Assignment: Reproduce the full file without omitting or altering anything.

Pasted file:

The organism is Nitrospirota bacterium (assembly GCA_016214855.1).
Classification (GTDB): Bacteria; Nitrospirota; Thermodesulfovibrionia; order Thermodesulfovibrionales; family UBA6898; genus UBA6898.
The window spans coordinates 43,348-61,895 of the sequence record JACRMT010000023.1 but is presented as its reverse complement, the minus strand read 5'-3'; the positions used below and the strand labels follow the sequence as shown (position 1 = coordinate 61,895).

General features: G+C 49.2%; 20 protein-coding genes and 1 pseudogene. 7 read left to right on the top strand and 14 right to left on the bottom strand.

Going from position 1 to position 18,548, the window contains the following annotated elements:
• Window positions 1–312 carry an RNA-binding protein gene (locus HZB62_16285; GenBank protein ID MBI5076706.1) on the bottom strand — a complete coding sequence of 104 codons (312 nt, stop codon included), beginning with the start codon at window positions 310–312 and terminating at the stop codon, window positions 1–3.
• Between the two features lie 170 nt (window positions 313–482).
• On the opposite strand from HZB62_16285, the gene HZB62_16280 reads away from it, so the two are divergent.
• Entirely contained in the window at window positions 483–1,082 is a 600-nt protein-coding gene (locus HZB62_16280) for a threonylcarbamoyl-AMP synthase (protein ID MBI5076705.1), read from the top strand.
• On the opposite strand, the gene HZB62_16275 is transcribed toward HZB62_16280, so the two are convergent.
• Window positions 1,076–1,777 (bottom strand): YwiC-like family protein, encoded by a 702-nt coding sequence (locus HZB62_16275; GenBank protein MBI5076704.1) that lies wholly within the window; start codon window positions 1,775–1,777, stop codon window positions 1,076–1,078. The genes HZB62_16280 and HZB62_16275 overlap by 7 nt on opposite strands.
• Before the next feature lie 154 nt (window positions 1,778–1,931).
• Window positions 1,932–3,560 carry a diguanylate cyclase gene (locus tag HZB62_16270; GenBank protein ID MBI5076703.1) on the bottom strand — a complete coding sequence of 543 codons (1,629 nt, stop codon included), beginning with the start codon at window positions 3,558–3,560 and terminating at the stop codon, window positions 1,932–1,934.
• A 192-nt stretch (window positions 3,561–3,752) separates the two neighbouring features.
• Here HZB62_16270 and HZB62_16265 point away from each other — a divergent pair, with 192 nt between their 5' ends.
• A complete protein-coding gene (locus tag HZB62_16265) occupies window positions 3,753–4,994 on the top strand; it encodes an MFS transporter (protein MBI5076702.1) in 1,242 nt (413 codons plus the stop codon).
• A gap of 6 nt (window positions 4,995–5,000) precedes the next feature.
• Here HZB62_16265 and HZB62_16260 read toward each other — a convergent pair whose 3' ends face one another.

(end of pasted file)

The organism is Nitrospirota bacterium (assembly GCA_016214855.1).
Classification (GTDB): Bacteria; Nitrospirota; Thermodesulfovibrionia; order Thermodesulfovibrionales; family UBA6898; genus UBA6898.
The window spans coordinates 43,348-61,895 of the sequence record JACRMT010000023.1 but is presented as its reverse complement, the minus strand read 5'-3'; the positions used below and the strand labels follow the sequence as shown (position 1 = coordinate 61,895).

General features: G+C 49.2%; 20 protein-coding genes and 1 pseudogene. 7 read left to right on the top strand and 14 right to left on the bottom strand.

Going from position 1 to position 18,548, the window contains the following annotated elements:
• Window positions 1–312 carry an RNA-binding protein gene (locus HZB62_16285; GenBank protein ID MBI5076706.1) on the bottom strand — a complete coding sequence of 104 codons (312 nt, stop codon included), beginning with the start codon at window positions 310–312 and terminating at the stop codon, window positions 1–3.
• Between the two features lie 170 nt (window positions 313–482).
• On the opposite strand from HZB62_16285, the gene HZB62_16280 reads away from it, so the two are divergent.
• Entirely contained in the window at window positions 483–1,082 is a 600-nt protein-coding gene (locus HZB62_16280) for a threonylcarbamoyl-AMP synthase (protein ID MBI5076705.1), read from the top strand.
• On the opposite strand, the gene HZB62_16275 is transcribed toward HZB62_16280, so the two are convergent.
• Window positions 1,076–1,777 (bottom strand): YwiC-like family protein, encoded by a 702-nt coding sequence (locus HZB62_16275; GenBank protein MBI5076704.1) that lies wholly within the window; start codon window positions 1,775–1,777, stop codon window positions 1,076–1,078. The genes HZB62_16280 and HZB62_16275 overlap by 7 nt on opposite strands.
• Before the next feature lie 154 nt (window positions 1,778–1,931).
• Window positions 1,932–3,560 carry a diguanylate cyclase gene (locus tag HZB62_16270; GenBank protein ID MBI5076703.1) on the bottom strand — a complete coding sequence of 543 codons (1,629 nt, stop codon included), beginning with the start codon at window positions 3,558–3,560 and terminating at the stop codon, window positions 1,932–1,934.
• A 192-nt stretch (window positions 3,561–3,752) separates the two neighbouring features.
• Here HZB62_16270 and HZB62_16265 point away from each other — a divergent pair, with 192 nt between their 5' ends.
• A complete protein-coding gene (locus tag HZB62_16265) occupies window positions 3,753–4,994 on the top strand; it encodes an MFS transporter (protein MBI5076702.1) in 1,242 nt (413 codons plus the stop codon).
• A gap of 6 nt (window positions 4,995–5,000) precedes the next feature.
• Here HZB62_16265 and HZB62_16260 read toward each other — a convergent pair whose 3' ends face one another.